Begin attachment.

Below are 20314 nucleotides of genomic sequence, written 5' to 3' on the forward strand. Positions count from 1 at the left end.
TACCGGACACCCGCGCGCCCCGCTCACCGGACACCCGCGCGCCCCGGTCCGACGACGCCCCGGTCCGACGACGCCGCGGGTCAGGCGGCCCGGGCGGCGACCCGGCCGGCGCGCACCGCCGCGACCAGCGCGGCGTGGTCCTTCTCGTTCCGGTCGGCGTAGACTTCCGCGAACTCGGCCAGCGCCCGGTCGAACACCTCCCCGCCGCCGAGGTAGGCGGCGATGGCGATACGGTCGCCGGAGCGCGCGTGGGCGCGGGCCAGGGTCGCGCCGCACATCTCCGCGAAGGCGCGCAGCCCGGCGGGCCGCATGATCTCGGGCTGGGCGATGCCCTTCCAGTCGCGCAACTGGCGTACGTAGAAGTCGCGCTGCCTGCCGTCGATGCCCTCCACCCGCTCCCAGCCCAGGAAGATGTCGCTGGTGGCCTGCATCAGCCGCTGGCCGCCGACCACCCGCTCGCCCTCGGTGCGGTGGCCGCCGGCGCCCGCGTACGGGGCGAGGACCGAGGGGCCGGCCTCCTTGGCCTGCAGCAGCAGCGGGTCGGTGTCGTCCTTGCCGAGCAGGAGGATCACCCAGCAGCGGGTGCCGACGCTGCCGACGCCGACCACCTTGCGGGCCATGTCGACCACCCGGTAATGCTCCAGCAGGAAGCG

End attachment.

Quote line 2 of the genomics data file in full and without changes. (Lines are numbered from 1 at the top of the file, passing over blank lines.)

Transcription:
TACCGGACACCCGCGCGCCCCGCTCACCGGACACCCGCGCGCCCCGGTCCGACGACGCCCCGGTCCGACGACGCCGCGGGTCAGGCGGCCCGGGCGGCGACCCGGCCGGCGCGCACCGCCGCGACCAGCGCGGCGTGGTCCTTCTCGTTCCGGTCGGCGTAGACTTCCGCGAACTCGGCCAGCGCCCGGTCGAACACCTCCCCGCCGCCGAGGTAGGCGGCGATGGCGATACGGTCGCCGGAGCGCGCGTGGGCGCGGGCCAGGGTCGCGCCGCACATCTCCGCGAAGGCGCGCAGCCCGGCGGGCCGCATGATCTCGGGCTGGGCGATGCCCTTCCAGTCGCGCAACTGGCGTACGTAGAAGTCGCGCTGCCTGCCGTCGATGCCCTCCACCCGCTCCCAGCCCAGGAAGATGTCGCTGGTGGCCTGCATCAGCCGCTGGCCGCCGACCACCCGCTCGCCCTCGGTGCGGTGGCCGCCGGCGCCCGCGTACGGGGCGAGGACCGAGGGGCCGGCCTCCTTGGCCTGCAGCAGCAGCGGGTCGGTGTCGTCCTTGCCGAGCAGGAGGATCACCCAGCAGCGGGTGCCGACGCTGCCGACGCCGACCACCTTGCGGGCCATGTCGACCACCCGGTAATGCTCCAGCAGGAAGCG